Macron, Le Pen go head-to-head in a televised debate before Sunday’s vote
THE battle to become France’s next president boils down to a clash of contrasting visions. In one corner is centrist Emmanuel Macron, with his pro-globalisation, pro-European Union world view.
In the other, far-right candidate Marine Le Pen, who champions “nationalism” and a “France-first” approach.
“The country Macron wants is no longer France. It’s a space, a wasteland, a trading room where there are only consumers and producers,” she told thousands of supporters in Nice recently.
Macron has a different message: “I will be the voice of hope for our country and Europe.”
They were scheduled to go head-to-head yesterday in a televised debate, in which sparks were sure to fly as they fight their corner in a last encounter before Sunday’s runoff vote.
Polls still show Macron, 39, holding a strong lead of 20 points over Le Pen, with just four days to the final vote, in what is widely seen as France’s most important election in decades.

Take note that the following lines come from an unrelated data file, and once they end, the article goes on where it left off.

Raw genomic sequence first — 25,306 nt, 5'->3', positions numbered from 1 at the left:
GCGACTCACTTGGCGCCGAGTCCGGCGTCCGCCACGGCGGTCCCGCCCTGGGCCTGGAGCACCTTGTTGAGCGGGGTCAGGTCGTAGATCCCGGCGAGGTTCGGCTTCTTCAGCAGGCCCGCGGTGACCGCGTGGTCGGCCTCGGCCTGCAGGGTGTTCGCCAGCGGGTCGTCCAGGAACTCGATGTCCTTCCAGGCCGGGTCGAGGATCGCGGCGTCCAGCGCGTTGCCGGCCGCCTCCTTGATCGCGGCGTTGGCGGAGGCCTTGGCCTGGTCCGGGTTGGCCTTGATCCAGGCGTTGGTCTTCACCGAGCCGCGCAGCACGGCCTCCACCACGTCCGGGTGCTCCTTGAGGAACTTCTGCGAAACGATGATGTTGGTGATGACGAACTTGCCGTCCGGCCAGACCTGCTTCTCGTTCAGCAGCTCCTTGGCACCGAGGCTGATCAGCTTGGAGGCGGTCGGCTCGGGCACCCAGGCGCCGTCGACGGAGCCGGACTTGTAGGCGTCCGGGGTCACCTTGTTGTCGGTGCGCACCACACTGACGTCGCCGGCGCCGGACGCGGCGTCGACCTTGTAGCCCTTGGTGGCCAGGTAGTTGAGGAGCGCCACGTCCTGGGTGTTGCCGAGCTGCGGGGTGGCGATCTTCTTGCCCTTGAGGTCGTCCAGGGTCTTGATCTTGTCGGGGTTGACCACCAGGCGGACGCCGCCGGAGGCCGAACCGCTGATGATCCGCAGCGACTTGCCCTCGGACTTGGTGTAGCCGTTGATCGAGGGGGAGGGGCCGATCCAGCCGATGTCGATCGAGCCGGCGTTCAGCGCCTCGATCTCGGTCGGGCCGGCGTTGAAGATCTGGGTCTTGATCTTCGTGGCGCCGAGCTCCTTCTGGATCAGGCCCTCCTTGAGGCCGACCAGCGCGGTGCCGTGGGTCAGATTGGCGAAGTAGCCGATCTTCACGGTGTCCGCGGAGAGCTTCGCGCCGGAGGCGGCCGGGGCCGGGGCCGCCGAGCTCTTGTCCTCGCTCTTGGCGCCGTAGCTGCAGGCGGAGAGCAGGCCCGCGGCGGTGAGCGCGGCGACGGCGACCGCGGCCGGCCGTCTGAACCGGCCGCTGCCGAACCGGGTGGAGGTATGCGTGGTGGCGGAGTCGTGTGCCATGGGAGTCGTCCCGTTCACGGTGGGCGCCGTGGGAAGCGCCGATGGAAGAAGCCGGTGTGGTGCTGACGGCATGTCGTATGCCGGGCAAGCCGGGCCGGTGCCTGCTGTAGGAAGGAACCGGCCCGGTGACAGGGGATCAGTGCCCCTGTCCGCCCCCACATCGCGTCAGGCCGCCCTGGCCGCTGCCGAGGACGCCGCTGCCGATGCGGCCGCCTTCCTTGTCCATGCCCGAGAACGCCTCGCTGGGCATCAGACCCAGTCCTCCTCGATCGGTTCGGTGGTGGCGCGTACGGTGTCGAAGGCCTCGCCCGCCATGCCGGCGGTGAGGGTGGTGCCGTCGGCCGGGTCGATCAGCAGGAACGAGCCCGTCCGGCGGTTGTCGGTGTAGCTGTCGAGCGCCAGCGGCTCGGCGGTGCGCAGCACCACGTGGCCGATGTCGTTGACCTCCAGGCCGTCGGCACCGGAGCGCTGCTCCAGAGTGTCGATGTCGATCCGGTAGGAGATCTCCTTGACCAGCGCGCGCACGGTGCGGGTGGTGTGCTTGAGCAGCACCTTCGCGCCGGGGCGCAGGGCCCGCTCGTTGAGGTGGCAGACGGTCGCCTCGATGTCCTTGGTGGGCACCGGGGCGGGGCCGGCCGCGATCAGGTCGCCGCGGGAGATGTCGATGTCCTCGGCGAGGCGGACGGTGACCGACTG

Voters are choosing between Macron, a strongly Europe-minded ex-banker who wants to cut state regulations in the economy while protecting workers, and Le Pen, a Eurosceptic who wants to ditch the Euro currency and impose curbs on immigration.
Though Le Pen has a mountain to climb to catch Macron, the campaign for the Elysee has been packed with surprises. The exchanges between the two have become sharper and Le Pen has shown she is capable of catching him out with clever public relations manoeuvring.
Macron warned he would not pull any punches during the televised encounter against a rival whose policies, he said, were dangerous for France.
“I am not going to employ invective. I am not going to use cliches or insults. I’ll use hand-tohand fighting to demonstrate that her ideas represent false solutions,” he told BFM TV.
Le Pen, who portrays Macron as a candidate of high finance masquerading as a liberal, said: “I shall be defending my ideas. He will be defending the posture that he has adopted.”
“His programme seems to be vague, but in reality, it is a simple continuation of President Francois Hollande’s government,” she said on Tuesday.
An Elabe poll for BFM TV and
L’Express on Tuesday showed Macron winning 59 per cent of the votes in the second round versus 41 per cent for Le Pen.
Commentators said yesterday’s debate could still have an influence, particularly on potential abstainers, many of whom voted for the candidate of the hard left, Jean-Luc Mélenchon, who came fourth in the April 23 first round.
The studio, where French presidential candidates Emmanuel Macron and Marine Le Pen will take part in a televised debate, in La Plaine Saint Denis, outside Paris.